Marhofn 171.09 - May 2007

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Baglogs: Upper Hall:

Baglog: James Gordon (+58=1534)

Bagging was piecemeal and opportunistic for the first half of the year, with Sidhean na Raplaich the highlight - a February morning with frost on the moor and ice on the basalt cliffs. The Lammermuirs and Peel Fell were tidied up on the way to Newcastle for the Norway ferry. After reaching the 1500 mark (Broughton Heights and its neighbours during the Edinburgh Festival), the pace quickened and the remaining clusters in Galloway, Argyll and the Borders were picked off. Mostly I had good weather, although Criffel was a disappointment in mist - this must be a good view, judging by the number of hills it is visible from. There are so many good wee hills in the south-west with sea views - Beneraird in October sun and wind and Cruach Lusach amid roaring stags are just two of them. Coraddie and the hills west of Loch Fyne were done in snow, when everything higher and inland was in mist. A badger by moonlight at 500m on Ellson Fell was a surprise - as was I to it.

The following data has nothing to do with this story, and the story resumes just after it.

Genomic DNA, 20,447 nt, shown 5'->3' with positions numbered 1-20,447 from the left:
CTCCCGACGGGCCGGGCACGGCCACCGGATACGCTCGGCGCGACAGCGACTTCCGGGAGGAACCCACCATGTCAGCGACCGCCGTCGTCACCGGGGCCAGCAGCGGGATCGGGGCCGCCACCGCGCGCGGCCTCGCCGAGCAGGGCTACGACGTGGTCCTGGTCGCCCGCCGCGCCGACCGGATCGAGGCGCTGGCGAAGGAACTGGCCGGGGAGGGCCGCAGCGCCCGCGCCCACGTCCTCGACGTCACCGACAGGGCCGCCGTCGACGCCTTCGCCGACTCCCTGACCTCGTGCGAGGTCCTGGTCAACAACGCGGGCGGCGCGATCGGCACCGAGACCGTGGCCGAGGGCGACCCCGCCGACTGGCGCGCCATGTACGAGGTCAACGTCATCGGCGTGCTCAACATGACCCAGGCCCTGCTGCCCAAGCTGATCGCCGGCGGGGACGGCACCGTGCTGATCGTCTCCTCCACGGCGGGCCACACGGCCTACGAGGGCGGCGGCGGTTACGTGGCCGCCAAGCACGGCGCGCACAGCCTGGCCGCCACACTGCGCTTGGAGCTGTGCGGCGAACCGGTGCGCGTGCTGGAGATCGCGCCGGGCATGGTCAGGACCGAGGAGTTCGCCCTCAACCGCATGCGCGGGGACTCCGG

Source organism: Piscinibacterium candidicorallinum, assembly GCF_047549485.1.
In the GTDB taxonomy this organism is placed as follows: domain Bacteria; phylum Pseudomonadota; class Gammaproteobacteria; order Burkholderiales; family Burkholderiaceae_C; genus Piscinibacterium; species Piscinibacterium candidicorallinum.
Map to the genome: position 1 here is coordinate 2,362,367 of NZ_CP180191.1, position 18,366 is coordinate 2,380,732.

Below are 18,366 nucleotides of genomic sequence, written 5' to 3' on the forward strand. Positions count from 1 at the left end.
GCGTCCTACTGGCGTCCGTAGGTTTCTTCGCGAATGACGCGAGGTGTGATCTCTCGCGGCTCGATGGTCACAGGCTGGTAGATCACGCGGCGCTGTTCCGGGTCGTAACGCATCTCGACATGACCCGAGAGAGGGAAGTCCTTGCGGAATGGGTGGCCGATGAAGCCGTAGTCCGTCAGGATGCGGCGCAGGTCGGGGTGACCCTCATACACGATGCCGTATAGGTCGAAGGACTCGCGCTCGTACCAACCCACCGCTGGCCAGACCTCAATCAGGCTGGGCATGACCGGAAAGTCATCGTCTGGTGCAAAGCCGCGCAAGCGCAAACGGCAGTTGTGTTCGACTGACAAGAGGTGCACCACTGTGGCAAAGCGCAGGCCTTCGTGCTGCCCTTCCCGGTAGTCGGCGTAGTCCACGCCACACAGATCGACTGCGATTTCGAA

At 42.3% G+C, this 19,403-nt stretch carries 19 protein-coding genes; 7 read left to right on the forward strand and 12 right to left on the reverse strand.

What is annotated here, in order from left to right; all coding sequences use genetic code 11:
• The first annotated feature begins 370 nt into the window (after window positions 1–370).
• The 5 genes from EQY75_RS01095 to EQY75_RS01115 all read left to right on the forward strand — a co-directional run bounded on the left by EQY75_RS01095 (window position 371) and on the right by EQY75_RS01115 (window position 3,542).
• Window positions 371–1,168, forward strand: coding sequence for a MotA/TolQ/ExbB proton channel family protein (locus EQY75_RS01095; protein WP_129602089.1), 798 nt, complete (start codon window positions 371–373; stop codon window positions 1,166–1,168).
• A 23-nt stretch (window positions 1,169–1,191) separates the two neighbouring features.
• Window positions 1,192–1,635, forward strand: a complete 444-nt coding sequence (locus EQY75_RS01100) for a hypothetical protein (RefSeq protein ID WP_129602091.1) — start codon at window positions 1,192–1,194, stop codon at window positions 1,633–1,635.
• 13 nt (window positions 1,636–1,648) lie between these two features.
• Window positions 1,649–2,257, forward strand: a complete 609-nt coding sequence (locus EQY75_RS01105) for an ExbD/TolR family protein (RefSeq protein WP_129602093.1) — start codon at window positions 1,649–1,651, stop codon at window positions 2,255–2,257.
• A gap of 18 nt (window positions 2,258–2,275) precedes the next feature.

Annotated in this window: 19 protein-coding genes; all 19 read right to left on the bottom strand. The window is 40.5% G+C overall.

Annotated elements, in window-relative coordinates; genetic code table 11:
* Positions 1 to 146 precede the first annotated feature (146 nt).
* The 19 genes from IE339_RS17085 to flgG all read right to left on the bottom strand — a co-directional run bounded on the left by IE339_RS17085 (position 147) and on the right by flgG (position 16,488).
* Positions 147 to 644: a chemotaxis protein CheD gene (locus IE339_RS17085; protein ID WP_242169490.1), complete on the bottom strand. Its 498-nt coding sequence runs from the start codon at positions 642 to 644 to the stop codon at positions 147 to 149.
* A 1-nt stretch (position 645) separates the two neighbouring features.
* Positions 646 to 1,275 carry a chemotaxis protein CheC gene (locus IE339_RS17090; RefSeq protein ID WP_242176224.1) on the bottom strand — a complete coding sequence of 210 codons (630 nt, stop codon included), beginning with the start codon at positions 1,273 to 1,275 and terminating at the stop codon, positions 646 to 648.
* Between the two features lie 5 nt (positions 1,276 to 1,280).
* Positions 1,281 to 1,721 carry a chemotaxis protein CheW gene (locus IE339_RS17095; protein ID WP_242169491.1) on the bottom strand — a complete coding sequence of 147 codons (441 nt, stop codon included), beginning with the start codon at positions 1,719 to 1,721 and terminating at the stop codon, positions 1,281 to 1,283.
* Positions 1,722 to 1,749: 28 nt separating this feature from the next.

Two long December days took in Creag Scalabsdale and the empty country to the east (Morven beats even Suilven for 360-degree effrontery), then the two Borrobol tops in wind and light and shadow and sleet. Snow buntings everywhere, with Armine and Klibreck holding back the worst of the showers. The Marilyn-bagging year (and the English set) finished in Shighty Clag on the way down to Sheffield. Stock fences eased navigation in featureless terrain on the join of two OS sheets.

As of 6 January the total was 1537, with the British mainland completed on Cnoc Damh, after Meall Liath Choire. A fine, mild day, with all the far north in view. The usual post-completion dilemma of what to do next solved itself: a night in a bothy and a ten-hour day over Seana Bhraigh and the Beinn Dearg group, with occasional snow flurries and just enough on the ground to make it feel wintry.

Cruach Lusach: "There is a most astounding view to be had from this hill... The land and sea are superbly mixed up. I think altogether it is about the finest view I know, and that is saying a good deal."
Colin B. Phillip, Scottish Mountaineering Club Journal Volume 1 Number 3, September 1890

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